Girls and Flowers

At the opening of "Hydrangeas," Shizuma asks herself: "In the greenhouse, the flowers do not feel the rain. Outside the greenhouse, the flowers grow under the rain. They’re all flowers, but which ones are more fortunate? If only they could speak to us with words, what would the flowers say?" I love this question: it is allusive, mysterious, endlessly significant, but still, I want to know: what does it mean? What is Shizuma asking?

The episode’s closing shot, where the bird’s-eye view of the girls under their umbrellas draws back to transform the spots of colors into hydrangeas, indicates Shizuma is asking about the students themselves. Is she asking about their sheltered existence within the school, a greenhouse that protects them from the rain of the outside world? They are watered, they receive care, they become beautiful. But they never feel the rain directly. What is the rain? The symbolism is not definite. Other episodes will explain Shizuma’s thinking: I do not recall the details, but later Shizuma will explain her attraction to Nagisa in terms of Nagisa’s intrinsic capability for freedom in what Shizuma feels to be a circumscribed world. So rain is the wild freedom of nature, life untouched by convention and restraint. Other answers: from Kaname and Momomi, when Momomi calls herself a bee and asks Kaname for water, when what she means is sexual love: rain here is sexuality. Also, we recall the wild rain on the night Shizuma tells Nagisa about her lost lover, where the rain signifies wild and uncontrolled emotion: rain is passion without bounds. Perhaps there are other possibilities…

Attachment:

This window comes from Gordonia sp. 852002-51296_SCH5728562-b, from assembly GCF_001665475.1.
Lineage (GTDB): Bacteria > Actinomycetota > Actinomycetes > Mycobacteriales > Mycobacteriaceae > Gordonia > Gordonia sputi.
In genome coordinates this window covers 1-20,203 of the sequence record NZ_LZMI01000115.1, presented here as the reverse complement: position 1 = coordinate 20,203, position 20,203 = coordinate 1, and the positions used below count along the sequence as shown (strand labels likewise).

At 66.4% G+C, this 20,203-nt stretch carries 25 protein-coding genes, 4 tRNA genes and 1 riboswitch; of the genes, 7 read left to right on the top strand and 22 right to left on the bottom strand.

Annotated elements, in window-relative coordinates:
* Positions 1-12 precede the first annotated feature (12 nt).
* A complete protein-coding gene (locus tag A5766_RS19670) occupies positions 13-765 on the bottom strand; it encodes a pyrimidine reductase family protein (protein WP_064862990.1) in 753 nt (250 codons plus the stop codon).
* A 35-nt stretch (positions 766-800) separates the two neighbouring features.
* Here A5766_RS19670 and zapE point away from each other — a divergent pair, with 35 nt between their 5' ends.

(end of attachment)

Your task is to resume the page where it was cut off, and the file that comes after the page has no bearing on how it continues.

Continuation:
The narrative of the episode, involving Nagisa’s lost umbrella, the competition as to who gets to walk with Nagisa under a shared umbrella, Nagisa’s drawing of Kagome from her highly introverted shell, all really involve the life of the flowers inside the greenhouse, the little victories of a child’s world. They are cute, and satisfying, but only go as far as they go. Evidently the flowers in the greenhouse have no idea as to how life might be different, or more than what they already have. Shizuma’s question measures her discontent, her alienation from the greenhouse world,  her longing for something more, even for love. The metaphor she chooses marks romance at a sharp discontinuity with childhood. About this latter point we can multiply paradoxes: the life at school Strawberry Panic depicts is all about romance; Nagisa and Shizuma conduct their romance in the greenhouse. We cannot help but wonder if romance is itself an idealized world, another version of the greenhouse?

But let us not forget that Shizuma’s question remains a question. The episode does not answer the question one way or another. There remains the possibility that the flowers in the greenhouse have the better life,  that Shizuma herself knows too much, that she rues the tragic cost of what she knows.

As it turns out, I think the anime does in the end answer the question, and on the side of the flowers outside. In the key episode where Shizuma confuses Nagisa with Kaori, she in effect tries to undo the past, to go back to the earlier, simpler world, before death, and loss. This amounts to a betrayal, of her own tragic knowledge and experience, of her love for Kaori and Nagisa, and of Nagisa herself, but we can only have sympathy for Shizuma. It is hard to live in the rain. But I think the deepest lesson Strawberry Panic has for us is that there is no going back, that there is only going forward, through loss, to a new love.

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